Laser Cut Mechanical Logic Gates

When you create logic circuits using ICs or FPGAs, you can’t easily visualize their operation without special tools. But if you’ve ever seen a mechanical computer (like the Computer History Museum’s Babbage engine) operate, you know you don’t have that problem. Just like it is fascinating to watch a 3D printer or CNC machine, watching mechanical logic gates work can be addictive.

[Anthony] wanted to build some mechanical logic gates and set out designing them using Inkscape. Unlike some common mechanical gate schemes, [Anthony’s] gates use gears to implement the logic operations. He sent the designs off to a laser cutter service and got back parts cut from 3mm acrylic.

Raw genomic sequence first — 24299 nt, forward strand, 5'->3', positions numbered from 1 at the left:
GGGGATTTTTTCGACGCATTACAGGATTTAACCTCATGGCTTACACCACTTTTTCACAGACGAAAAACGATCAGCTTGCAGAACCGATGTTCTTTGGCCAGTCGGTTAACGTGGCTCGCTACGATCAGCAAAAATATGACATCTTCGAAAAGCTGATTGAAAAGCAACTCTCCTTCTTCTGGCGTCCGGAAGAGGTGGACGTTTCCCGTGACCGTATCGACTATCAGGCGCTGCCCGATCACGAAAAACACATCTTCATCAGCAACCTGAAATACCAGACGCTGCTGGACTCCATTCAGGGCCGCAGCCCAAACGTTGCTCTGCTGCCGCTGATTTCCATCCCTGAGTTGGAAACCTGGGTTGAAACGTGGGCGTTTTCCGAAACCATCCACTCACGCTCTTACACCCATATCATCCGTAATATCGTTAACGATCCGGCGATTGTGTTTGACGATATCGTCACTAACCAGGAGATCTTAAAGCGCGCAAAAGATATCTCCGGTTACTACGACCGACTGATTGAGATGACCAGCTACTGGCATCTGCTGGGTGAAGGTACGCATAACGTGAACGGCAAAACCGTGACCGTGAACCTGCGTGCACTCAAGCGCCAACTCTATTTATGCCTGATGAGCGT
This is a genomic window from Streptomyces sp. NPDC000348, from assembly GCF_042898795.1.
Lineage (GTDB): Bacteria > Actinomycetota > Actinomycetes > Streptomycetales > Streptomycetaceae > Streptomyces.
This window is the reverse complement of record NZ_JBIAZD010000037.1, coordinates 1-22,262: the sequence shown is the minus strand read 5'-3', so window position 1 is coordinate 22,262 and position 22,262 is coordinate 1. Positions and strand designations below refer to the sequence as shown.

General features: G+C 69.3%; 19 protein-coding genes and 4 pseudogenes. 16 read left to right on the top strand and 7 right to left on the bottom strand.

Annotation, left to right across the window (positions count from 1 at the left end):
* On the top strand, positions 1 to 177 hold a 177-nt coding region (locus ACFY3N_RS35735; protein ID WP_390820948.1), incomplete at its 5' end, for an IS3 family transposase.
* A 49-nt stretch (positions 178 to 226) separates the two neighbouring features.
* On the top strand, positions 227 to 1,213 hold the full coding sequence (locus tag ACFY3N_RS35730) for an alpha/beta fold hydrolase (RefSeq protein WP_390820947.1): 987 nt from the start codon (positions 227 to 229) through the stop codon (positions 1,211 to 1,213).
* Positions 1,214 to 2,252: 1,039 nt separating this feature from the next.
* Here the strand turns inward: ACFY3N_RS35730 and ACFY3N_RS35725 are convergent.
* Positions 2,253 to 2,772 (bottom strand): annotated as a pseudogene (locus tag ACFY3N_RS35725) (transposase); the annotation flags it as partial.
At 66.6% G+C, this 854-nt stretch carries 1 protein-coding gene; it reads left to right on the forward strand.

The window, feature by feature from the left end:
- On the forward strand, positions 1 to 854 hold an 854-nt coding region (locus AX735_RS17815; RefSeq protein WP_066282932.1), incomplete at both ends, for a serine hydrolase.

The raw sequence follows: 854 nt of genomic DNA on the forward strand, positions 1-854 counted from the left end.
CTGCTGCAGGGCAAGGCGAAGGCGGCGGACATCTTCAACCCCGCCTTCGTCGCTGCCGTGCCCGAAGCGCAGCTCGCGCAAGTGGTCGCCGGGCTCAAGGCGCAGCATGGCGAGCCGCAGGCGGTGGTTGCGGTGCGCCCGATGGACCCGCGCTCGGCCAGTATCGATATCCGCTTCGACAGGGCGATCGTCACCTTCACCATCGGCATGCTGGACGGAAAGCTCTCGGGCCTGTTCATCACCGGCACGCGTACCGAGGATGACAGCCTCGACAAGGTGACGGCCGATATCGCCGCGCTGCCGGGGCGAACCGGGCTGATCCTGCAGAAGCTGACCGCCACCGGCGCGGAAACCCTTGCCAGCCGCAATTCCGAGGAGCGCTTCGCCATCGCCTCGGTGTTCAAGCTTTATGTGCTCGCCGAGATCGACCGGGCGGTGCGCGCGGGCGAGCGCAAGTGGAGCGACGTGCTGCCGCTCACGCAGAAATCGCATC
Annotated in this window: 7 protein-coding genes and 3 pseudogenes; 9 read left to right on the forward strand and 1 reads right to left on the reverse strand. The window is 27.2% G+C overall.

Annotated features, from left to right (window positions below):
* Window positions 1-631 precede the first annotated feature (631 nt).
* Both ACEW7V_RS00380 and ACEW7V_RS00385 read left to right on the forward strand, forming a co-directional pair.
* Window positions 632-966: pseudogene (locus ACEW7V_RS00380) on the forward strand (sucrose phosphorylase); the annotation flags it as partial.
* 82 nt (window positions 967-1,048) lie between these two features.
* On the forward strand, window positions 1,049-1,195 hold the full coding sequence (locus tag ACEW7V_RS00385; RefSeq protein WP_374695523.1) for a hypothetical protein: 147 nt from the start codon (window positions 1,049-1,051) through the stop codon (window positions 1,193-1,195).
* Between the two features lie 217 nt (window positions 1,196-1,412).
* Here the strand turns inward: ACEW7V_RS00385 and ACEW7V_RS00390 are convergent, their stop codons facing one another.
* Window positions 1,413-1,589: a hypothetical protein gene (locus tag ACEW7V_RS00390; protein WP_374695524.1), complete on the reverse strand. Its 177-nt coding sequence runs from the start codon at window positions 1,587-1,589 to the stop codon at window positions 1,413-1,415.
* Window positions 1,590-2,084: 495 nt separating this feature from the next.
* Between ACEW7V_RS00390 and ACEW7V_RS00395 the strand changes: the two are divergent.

A little adjustment and a lot of hot glue resulted in working gates (see video below). [Anthony’s] site has some good animations showing the operation of each gate type. You can also find downloads of the SVG files for all the components.

We talked about rod logic and its promise for microscopic gates before. If you want to go all out with mechanical computing, you might try your hand at a Turing machine.

9 thoughts on “Laser Cut Mechanical Logic Gates

  1. It would be great to see a construction which uses several mechanical gatesin order to do something meaningful at the end (counting?/adding?). But there is this friction problem. That could probably only be solved by separate power and data inputs. I wonder how that would look like, implemented mechanically?

    1. A mechanical amplifier block is what’s needed. Two counter rotating power shafts with friction clutches that drive the output and are engaged by the difference between the input rod position and output rod position. Slow, easy to make unstable, and prone to wear out but it would work! (a car power-stearing mechanism is a mechanical amplifier as well)

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